It’s hard not to feel like we’re in the looking back at better times/”smelling the roses” phase of Martin Brodeur’s career, but he sure has a lot to reminisce about. Worst case scenario, the 2012 playoffs allowed the future Hall of Famer to accomplish at least one rare feat: he can cross “100th career playoff win” off his dwindling hockey bucket list as the Devils edged the Panthers 3-2.
This win strengthens Brodeur’s hold on second place all-time in playoff wins with Grant Fuhr in third at 92. (Marc-Andre Fleury is the closest active goalie at 41, to give you some added perspective.)
Unfortunately for Brodeur, it’s borderline unthinkable for him to pass his former contemporary rival Patrick Roy, who towers over all competitors at No. 1 with 151 playoff wins. (Marty would max out at 115 if the Devils won the 16 games to win a Stanley Cup this year, for what it’s worth.)
Every now and then, a stat falls into place so perfectly it almost seems predestined. That’s how it felt to see Tim Thomas’ total of 36 saves in the Boston Bruins’ 5-2 Game 6 beating of the Vancouver Canucks.
In case you weren’t keeping track of somewhat obscure (but far from irrelevant) playoff records, those 36 saves put Thomas in a tie with former Canucks goalie Kirk McLean for the most saves in a single playoff run. Both Thomas and McLean managed 761 saves in their impressive postseason outputs.
Interestingly enough, Thomas and McLean also earned those 761 saves in 24 games played. Their overall numbers are a little different (Thomas has a .937 save percentage and 2.07 GAA while McLean had a .928 save percentage and 2.29 GAA), but they both helped their teams reach unexpectedly higher levels. A lot of times it’s easy to downplay a great goaltending run by saying that the netminder benefited from superlative defense. Thomas and McLean’s workloads (and impressive stats) show that they simply transcended the numerous challenges they faced.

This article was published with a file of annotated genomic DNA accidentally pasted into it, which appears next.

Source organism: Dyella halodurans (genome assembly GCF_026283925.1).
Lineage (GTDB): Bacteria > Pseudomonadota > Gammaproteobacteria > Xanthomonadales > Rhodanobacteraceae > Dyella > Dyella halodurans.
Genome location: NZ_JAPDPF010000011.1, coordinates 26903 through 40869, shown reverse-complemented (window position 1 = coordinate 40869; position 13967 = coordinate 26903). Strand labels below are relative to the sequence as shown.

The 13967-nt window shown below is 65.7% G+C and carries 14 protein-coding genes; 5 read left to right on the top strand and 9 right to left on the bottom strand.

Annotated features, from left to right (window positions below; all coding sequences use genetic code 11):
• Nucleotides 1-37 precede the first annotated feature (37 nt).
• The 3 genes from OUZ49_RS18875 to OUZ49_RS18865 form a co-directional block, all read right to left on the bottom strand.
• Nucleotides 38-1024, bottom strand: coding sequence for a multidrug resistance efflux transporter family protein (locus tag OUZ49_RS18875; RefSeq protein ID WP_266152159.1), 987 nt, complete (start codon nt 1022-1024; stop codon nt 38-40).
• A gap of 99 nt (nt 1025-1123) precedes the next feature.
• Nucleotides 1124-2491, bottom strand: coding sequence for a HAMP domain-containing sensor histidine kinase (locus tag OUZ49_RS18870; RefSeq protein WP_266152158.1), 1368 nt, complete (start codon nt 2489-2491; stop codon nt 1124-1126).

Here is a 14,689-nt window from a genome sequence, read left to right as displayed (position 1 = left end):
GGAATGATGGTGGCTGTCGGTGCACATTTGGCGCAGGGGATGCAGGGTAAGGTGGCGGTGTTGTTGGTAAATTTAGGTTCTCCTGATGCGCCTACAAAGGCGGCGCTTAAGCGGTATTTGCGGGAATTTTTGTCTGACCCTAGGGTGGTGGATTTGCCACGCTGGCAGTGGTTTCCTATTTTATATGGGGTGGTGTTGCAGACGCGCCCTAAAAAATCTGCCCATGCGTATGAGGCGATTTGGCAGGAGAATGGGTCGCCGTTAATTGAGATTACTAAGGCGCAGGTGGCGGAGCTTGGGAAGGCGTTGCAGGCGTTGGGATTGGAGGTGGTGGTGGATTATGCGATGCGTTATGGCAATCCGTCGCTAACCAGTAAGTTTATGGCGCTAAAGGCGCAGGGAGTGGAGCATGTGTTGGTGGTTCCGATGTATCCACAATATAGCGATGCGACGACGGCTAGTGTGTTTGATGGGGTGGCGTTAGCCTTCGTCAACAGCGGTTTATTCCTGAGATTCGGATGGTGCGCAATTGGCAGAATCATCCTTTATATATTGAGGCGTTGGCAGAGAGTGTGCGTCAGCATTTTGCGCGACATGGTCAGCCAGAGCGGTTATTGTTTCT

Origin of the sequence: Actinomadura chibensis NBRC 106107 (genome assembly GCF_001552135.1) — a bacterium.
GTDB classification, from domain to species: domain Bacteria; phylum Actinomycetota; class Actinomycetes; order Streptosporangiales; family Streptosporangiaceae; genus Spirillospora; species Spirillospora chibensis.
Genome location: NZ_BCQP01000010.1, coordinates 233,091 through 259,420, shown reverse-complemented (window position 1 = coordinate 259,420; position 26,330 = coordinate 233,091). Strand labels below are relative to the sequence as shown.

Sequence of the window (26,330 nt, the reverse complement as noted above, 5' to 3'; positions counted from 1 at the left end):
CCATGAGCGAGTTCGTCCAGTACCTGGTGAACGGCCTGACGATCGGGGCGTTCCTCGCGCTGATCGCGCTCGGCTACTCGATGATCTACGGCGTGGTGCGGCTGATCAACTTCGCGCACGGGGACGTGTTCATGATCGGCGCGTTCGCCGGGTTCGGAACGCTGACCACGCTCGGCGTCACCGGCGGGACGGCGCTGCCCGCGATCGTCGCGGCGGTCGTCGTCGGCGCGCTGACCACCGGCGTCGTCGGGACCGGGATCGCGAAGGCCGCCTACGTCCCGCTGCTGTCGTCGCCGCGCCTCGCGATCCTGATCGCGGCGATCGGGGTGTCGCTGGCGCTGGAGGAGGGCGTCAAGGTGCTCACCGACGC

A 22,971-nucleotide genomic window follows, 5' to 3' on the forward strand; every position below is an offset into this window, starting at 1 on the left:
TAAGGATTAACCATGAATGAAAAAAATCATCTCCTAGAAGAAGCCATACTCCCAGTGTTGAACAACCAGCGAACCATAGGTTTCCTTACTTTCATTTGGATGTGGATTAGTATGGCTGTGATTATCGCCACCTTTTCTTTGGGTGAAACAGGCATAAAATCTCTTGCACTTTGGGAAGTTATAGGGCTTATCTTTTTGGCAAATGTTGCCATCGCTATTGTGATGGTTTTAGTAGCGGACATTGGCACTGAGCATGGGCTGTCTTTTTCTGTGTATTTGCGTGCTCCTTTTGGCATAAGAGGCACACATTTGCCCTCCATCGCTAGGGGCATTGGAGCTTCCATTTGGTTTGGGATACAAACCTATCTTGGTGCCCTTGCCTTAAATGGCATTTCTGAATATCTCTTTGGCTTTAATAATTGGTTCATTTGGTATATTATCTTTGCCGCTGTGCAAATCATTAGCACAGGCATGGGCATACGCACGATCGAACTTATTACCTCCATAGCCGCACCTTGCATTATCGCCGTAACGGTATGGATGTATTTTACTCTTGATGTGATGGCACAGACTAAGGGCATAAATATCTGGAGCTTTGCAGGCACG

Barring a rather stunning calamity, Thomas will pass McLean for that record very early in Game 7 (and probably cushion his lead with about 20-30 saves if he plays well). It doesn’t take an expert to say that Thomas hopes to surpass his busy predecessor in another more important way, though: he hopes to be on the winning end of a Stanley Cup finals Game 7 instead.
One of the great themes of the 2010-11 season was seemingly over-the-hill players showing that they still belonged in the NHL. Some weren’t all that far from their prime-years production, such as Nicklas Lidstrom and Teemu Selanne; others clearly lost a few steps but weren’t just on the ice because of their reputations.
Boston Bruins veteran Mark Recchi isn’t going to threaten many of his own career highs, but he’s still a valuable forward for the B’s. He scored a solid 48 points in 81 games in 2010-11 and is averaging more than 16 minutes per game in this year’s playoffs.
That being said, he wasn’t getting a whole lot done on the power play, something that fueled his critics. Recchi finally found the back of the net on the man advantage in Game 2 on Saturday, breaking an amusing Stanley Cup finals record in the process. The 43-year-old winger became the oldest player in Cup finals history to score a goal, breaking Igor Larionov’s that mark. (Larionov scored three goals in the 2002 finals for the Detroit Red Wings against the Carolina Hurricanes at the age of 41.)
Recchi also ranks among the oldest players to score at least one goal in the playoffs, in general. It’s pretty tough to imagine him surpassing the all-time legend who owns the highest mark, though.
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That list points out just how impressive Recchi’s playoff production in 2010 was as well. Scoring 10 points in 13 games at his advanced age was quite the achievement.
Recchi can bask in these accomplishments (and many others) once his career is over, though. If the Bruins want to win, they might need a slightly older version of Recchi to score more goals next week.